Date: Thursday, Jan 21st
Presenter: Michaela Kleinert, Willamette University, Physics Department
The invention of the magneto-optical trap (MOT) in 1987 - which was awarded the Noble Price in Physics 10 years later - has enabled many new and exciting experiments. Among them are precision measurements of basic atomic and collisional properties, Bose-Einstein Condensates and atom lasers, just to name a few. Recent developments in the field of atomic and molecular physics have included the creation of diatomic molecules, both consisting of the same (homonuclear) and of different (heteronuclear) atomic species. These ultracold molecules promise to revolutionize physical chemistry, few-body physics, precision measurements and quantum information processing, similar to how ultracold atoms revolutionized AMO physics several years ago.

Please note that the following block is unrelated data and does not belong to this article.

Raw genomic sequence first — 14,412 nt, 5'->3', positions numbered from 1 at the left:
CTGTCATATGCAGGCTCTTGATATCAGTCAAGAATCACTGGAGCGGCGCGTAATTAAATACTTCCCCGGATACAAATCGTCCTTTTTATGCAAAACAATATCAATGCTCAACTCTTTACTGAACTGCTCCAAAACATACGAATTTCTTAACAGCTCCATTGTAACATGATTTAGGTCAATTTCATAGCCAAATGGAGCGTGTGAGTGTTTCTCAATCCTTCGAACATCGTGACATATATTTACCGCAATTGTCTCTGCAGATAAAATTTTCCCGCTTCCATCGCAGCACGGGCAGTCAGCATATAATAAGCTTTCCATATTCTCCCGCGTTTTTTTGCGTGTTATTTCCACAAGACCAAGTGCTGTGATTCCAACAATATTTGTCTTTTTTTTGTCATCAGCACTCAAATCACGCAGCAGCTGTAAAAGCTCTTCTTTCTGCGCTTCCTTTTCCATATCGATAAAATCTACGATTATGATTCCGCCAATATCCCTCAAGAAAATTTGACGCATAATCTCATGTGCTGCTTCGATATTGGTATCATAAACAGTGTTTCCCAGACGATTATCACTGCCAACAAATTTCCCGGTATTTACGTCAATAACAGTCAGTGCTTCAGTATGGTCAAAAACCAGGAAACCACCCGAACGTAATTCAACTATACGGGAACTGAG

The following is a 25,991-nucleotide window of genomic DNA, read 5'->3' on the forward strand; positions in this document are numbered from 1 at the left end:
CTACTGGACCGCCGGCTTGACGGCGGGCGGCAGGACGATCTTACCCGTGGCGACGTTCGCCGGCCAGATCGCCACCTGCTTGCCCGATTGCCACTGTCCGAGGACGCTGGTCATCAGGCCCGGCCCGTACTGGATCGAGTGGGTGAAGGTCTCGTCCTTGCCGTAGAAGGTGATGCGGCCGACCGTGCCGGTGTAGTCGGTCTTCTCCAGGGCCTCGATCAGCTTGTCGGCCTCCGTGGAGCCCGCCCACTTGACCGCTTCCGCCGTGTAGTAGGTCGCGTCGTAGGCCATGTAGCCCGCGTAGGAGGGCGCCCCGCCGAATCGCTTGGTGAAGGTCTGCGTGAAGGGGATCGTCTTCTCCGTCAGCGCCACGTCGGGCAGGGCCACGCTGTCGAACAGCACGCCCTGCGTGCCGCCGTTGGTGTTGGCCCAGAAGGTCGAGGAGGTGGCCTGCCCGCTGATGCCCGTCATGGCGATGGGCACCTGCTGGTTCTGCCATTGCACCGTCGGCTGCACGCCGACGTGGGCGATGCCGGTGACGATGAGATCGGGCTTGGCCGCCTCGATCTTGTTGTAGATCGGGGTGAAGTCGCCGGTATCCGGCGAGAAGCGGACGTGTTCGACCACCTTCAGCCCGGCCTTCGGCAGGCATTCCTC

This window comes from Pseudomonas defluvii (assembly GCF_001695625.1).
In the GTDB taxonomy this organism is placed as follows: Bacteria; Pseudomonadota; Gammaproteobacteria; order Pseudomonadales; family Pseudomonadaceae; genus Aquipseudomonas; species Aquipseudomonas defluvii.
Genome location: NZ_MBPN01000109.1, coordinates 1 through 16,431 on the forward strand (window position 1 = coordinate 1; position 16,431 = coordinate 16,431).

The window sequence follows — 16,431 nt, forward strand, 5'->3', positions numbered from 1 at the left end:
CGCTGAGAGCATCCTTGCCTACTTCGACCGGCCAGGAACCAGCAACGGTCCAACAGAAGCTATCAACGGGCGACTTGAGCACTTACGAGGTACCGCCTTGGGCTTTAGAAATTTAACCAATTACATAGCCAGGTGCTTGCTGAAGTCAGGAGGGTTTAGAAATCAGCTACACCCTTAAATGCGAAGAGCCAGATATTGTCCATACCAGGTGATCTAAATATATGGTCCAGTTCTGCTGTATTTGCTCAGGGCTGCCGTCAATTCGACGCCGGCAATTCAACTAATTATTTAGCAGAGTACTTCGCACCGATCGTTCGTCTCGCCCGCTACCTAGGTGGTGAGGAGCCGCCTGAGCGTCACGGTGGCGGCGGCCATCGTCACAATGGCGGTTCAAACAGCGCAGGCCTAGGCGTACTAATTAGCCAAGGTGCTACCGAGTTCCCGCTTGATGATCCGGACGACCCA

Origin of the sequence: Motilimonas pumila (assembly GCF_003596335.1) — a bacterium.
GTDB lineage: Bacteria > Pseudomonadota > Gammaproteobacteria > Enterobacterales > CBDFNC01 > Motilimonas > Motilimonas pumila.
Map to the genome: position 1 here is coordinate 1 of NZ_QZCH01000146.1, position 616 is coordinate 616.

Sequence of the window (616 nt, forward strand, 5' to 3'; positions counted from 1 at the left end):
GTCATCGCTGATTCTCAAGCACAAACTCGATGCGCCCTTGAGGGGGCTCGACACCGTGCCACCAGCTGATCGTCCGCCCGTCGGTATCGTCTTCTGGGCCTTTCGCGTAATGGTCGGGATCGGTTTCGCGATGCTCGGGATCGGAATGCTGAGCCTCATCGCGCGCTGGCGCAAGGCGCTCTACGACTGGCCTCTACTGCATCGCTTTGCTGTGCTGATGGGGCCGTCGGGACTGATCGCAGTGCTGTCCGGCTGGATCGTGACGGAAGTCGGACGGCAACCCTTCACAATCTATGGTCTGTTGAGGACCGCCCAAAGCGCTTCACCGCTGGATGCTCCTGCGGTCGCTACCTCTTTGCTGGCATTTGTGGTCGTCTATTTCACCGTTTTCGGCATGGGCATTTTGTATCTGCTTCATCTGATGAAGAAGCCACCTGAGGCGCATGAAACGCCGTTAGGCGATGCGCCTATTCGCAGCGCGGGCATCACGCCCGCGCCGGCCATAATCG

At Willamette University, we have a working Rubidium MOT and are in the process of assembling a Strontium MOT as well. Both traps will be in the same vacuum chamber, allowing us to study collisions between these two clouds of ultracold atoms. I will outline the research we are planning to do.